U.S. Intellectual History Blog

Historians, Historical Knowledge, and Acknowledgments

AcknowledgmentsI’m dragging an ongoing Twitter discussion, begun by Gabriel Rosenberg, right onto the blog—real time, as if WordPress and Twitter are compatible desktop applications. That conversation started with this provocation from Rosenberg: “I want someone to write a #USIH post on the history of academic acknowledgments, or the use of acknowledgments sections as sources.” Here are a few select replies and comments, from me and others* (in chronological order):

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Andrew Seal: “Do you know of an example where an acknowledgments section was used as a source?”

Siobhan: “Am #volunpeer w. @TranscribeSI working on https://transcription.si.edu/project/6713 . Freq. only info on women coll. is in ackn. in Rose’s books.”

LD Burnett: “I am in fact citing acknowledgments as primary sources in one section of my #USIH dissertation.”

LD: “And pro’ly won’t write a separate section of my own. Am acknowledging help in footnotes as I go 2/2”

Rosenberg: “I don’t know that I do, off the top of my head. But people should. It’s certainly fair game and often revealing material.”

Rosenberg: “Fascinating. I’d really like to read a methods piece about acknowledgements as sources.”

LD: “Note to self: be methodical in citation of acknowledgments. 😉 But srsly, methods would need to contend w/ blurring boundaries of personal and professional, scholarship & relationship. Hence they can be problematic as sources. E.g. hard to read — or even recognize — absences in acks.

Erik Loomis: “Given that I have NOT read the acknowledgements to a book since grad school, I’m fascinated.”

Rosenberg: “Given that I have read the acknowledgements to a book since grad school, I’m fascinated.”

Loomis: “Yeah, but it’s basically a list of my friends, professors, and a few others.”

Rosenberg: “Picked up a book recently where the acknowledgements were exclusively permissions. Dang.”

Tim Lacy: “I definitely cited M.J. Adler’s acknowledgments in tracing influences.”

Lacy: “And I *ALWAYS* read a book’s acknowledgments, religiously in fact.”
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So there’s the conversation. I should add that Rosenberg’s original query has been retweeted several times.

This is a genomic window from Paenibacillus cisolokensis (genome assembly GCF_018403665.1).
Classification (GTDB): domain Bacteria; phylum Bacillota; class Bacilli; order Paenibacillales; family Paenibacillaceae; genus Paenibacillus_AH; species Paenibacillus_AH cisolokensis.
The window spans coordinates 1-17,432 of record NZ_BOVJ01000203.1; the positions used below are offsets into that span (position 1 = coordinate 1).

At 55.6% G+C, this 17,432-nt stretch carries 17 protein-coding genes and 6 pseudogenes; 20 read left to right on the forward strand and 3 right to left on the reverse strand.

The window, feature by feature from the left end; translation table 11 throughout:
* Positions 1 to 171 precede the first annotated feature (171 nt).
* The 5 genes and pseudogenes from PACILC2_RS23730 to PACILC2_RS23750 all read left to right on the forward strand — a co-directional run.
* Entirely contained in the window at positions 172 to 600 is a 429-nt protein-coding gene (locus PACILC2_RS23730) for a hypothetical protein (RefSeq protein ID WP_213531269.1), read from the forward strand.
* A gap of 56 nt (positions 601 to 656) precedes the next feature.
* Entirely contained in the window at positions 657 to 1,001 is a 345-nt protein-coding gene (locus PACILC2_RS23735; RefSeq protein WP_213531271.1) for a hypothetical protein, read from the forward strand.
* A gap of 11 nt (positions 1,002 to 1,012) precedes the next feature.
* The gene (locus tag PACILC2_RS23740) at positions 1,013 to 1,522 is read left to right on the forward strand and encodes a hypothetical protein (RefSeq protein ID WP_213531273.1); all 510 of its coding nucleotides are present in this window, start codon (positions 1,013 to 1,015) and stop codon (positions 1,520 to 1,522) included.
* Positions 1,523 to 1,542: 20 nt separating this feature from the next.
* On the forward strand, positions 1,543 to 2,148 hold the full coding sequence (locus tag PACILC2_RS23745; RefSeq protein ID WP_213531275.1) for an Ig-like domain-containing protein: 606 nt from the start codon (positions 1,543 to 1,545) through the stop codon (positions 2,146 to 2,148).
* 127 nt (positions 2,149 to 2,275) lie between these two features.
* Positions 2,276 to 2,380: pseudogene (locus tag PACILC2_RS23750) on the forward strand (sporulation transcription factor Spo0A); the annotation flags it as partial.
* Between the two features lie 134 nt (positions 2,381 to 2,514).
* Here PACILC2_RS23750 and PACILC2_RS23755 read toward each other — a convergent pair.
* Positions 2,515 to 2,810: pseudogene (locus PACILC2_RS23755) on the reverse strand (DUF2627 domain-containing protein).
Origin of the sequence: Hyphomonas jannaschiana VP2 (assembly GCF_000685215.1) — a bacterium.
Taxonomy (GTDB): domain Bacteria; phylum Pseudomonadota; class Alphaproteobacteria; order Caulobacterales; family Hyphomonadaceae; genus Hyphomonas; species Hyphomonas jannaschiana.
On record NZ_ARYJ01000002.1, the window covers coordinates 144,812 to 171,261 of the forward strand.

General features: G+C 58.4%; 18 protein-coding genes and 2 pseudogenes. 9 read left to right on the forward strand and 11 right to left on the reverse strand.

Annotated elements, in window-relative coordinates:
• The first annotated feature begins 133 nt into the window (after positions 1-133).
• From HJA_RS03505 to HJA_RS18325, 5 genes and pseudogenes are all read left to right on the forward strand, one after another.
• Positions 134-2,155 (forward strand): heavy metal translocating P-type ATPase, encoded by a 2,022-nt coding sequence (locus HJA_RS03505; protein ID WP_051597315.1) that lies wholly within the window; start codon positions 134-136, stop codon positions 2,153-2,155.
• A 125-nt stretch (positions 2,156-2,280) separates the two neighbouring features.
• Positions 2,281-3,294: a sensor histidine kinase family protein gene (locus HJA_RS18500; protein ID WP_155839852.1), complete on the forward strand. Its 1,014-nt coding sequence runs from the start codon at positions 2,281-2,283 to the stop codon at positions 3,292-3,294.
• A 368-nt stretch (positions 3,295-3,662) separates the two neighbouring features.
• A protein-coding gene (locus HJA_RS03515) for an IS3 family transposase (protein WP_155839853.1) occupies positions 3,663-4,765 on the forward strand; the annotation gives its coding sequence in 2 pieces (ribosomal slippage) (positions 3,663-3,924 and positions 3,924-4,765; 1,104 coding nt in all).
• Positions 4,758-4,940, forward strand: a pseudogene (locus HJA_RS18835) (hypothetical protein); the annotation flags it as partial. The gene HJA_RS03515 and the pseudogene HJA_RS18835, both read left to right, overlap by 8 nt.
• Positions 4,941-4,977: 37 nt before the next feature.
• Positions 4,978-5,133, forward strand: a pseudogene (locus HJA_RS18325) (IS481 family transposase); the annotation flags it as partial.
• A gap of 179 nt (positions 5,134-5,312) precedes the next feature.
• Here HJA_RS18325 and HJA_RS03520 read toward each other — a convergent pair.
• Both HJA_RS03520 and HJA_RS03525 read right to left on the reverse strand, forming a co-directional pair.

I see a couple of finer points here, as well as things in need of clarification.

1. Do historians cite the acknowledgments of each other, or those in “primary” resources? I raise this question with the full understanding that a history text can serve, for some, as a primary resource. In the context of my quote, it was about works of philosophy and education, by Adler. They were primary sources to me, and I used the acknowledgments to trace out Adler’s influences and his changing “community of discourse.”

2. In an age where foot and end notes are being put online rather than in the paper text (per the recent conversation’s about Rick Perlstein’s The Invisible Bridge, will acknowledgments also be moved/”outsourced”?

3. To Rosenberg’s initial question, how common or uncommon is it for historians to use acknowledgments in their work?

Keep-Calm-and-Focus-on-Acknowledgments4. Per Loomis, do historians today read a book’s acknowledgments? What about readers in general, whether for history or other subjects?

5. Do historians take the writing of acknowledgments seriously? I know I did. I think others do.

6.a. A book history question: When did the first “acknowledgments” appear in a book?

6.b. Are there histories of acknowledgments out there, say in “Book History” or some other SHARP (Society for the History of Authorship, Reading, and Publication) works?

7. Is the role of acknowledgments in writing somehow unique or peculiar to intellectual history?

And finally…

8. Let’s go philosophical: What ARE acknowledgments? Are they mere thank yous? Or are they something more important—i.e. signs of debts, essential to understanding an historian’s perspective? Are they functional and effective? Can they ever be adequate? What do acknowledgments substantially add to our historical knowledge?

Other thoughts? – TL

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*I don’t like Storify, so I’m reproducing these by hand.

6 Thoughts on this Post

  1. Check out this piece by Ronit Y. Stahl, published at Nursing Clio, about missing acknowledgments, especially pertaining to the work of women. The most pertinent material starts around paragraphs 7-8. – TL

  2. Interesting post Tim! I always read the acknowledgments. It all comes with looking the book over, reading the contents, intro, checking out the index. I think an index can be revealing of a time period and the changing rules of the culture. For instance, in Richard Hofstadter’s ‘Age of Reform’ the acknowledgments are in the back of the book and are only 2 pages but that is a very formidable pedigree of historians and social scientists he thanks! Whereas, Andrew Jewett’s acknowledgments go for 4 pages and I might add the pages are larger than Hofstadter’s book. Some of this undoubtedly reflects the personality of the writer but I wonder if there isn’t a conscious attempt to be more inclusive of influence or possible influence both from a social perspective and a legal one? I also wonder if acknowledgments aren’t used to provide a favorable impression upon the author as much as thanking those who’ve contributed.

  3. Thanks for continuing the conversation here, Tim!